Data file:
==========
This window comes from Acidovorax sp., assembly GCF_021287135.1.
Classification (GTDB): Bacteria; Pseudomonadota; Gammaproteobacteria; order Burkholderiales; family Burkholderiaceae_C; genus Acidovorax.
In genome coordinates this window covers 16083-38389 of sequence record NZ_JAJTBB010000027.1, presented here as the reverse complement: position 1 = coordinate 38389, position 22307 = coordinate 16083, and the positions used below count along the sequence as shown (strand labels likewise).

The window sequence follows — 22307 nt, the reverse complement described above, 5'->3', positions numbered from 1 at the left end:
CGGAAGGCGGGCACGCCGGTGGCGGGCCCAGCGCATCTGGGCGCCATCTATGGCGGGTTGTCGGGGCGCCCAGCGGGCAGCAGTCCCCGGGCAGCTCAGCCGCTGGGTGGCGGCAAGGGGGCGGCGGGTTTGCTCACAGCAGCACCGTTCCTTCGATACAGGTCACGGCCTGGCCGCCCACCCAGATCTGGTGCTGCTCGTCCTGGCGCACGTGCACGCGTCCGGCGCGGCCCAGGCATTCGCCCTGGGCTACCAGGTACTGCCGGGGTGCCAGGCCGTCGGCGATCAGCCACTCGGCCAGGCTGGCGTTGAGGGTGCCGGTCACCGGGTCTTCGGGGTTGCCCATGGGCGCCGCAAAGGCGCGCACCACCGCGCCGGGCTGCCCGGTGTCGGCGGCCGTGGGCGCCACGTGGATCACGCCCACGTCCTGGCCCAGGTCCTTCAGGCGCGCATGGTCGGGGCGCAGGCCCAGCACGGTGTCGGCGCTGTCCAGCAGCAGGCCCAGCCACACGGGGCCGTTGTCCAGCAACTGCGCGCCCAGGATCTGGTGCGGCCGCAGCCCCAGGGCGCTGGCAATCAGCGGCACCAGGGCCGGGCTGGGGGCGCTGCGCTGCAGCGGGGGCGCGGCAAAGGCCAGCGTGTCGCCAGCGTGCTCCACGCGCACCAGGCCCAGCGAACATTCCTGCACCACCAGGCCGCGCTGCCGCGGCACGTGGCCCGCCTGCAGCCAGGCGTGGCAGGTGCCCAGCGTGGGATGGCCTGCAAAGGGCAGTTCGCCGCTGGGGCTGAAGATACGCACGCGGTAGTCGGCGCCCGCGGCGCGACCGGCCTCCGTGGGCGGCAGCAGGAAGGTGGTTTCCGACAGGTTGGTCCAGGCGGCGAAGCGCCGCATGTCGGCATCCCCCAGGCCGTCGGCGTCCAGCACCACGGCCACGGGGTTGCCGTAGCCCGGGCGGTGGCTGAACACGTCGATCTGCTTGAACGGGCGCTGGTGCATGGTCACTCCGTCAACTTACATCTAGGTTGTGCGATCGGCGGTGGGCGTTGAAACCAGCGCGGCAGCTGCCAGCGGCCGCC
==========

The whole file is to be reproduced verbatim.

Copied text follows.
This window comes from Acidovorax sp., assembly GCF_021287135.1.
Classification (GTDB): Bacteria; Pseudomonadota; Gammaproteobacteria; order Burkholderiales; family Burkholderiaceae_C; genus Acidovorax.
In genome coordinates this window covers 16083-38389 of sequence record NZ_JAJTBB010000027.1, presented here as the reverse complement: position 1 = coordinate 38389, position 22307 = coordinate 16083, and the positions used below count along the sequence as shown (strand labels likewise).

The window sequence follows — 22307 nt, the reverse complement described above, 5'->3', positions numbered from 1 at the left end:
CGGAAGGCGGGCACGCCGGTGGCGGGCCCAGCGCATCTGGGCGCCATCTATGGCGGGTTGTCGGGGCGCCCAGCGGGCAGCAGTCCCCGGGCAGCTCAGCCGCTGGGTGGCGGCAAGGGGGCGGCGGGTTTGCTCACAGCAGCACCGTTCCTTCGATACAGGTCACGGCCTGGCCGCCCACCCAGATCTGGTGCTGCTCGTCCTGGCGCACGTGCACGCGTCCGGCGCGGCCCAGGCATTCGCCCTGGGCTACCAGGTACTGCCGGGGTGCCAGGCCGTCGGCGATCAGCCACTCGGCCAGGCTGGCGTTGAGGGTGCCGGTCACCGGGTCTTCGGGGTTGCCCATGGGCGCCGCAAAGGCGCGCACCACCGCGCCGGGCTGCCCGGTGTCGGCGGCCGTGGGCGCCACGTGGATCACGCCCACGTCCTGGCCCAGGTCCTTCAGGCGCGCATGGTCGGGGCGCAGGCCCAGCACGGTGTCGGCGCTGTCCAGCAGCAGGCCCAGCCACACGGGGCCGTTGTCCAGCAACTGCGCGCCCAGGATCTGGTGCGGCCGCAGCCCCAGGGCGCTGGCAATCAGCGGCACCAGGGCCGGGCTGGGGGCGCTGCGCTGCAGCGGGGGCGCGGCAAAGGCCAGCGTGTCGCCAGCGTGCTCCACGCGCACCAGGCCCAGCGAACATTCCTGCACCACCAGGCCGCGCTGCCGCGGCACGTGGCCCGCCTGCAGCCAGGCGTGGCAGGTGCCCAGCGTGGGATGGCCTGCAAAGGGCAGTTCGCCGCTGGGGCTGAAGATACGCACGCGGTAGTCGGCGCCCGCGGCGCGACCGGCCTCCGTGGGCGGCAGCAGGAAGGTGGTTTCCGACAGGTTGGTCCAGGCGGCGAAGCGCCGCATGTCGGCATCCCCCAGGCCGTCGGCGTCCAGCACCACGGCCACGGGGTTGCCGTAGCCCGGGCGGTGGCTGAACACGTCGATCTGCTTGAACGGGCGCTGGTGCATGGTCACTCCGTCAACTTACATCTAGGTTGTGCGATCGGCGGTGGGCGTTGAAACCAGCGCGGCAGCTGCCAGCGGCCGCC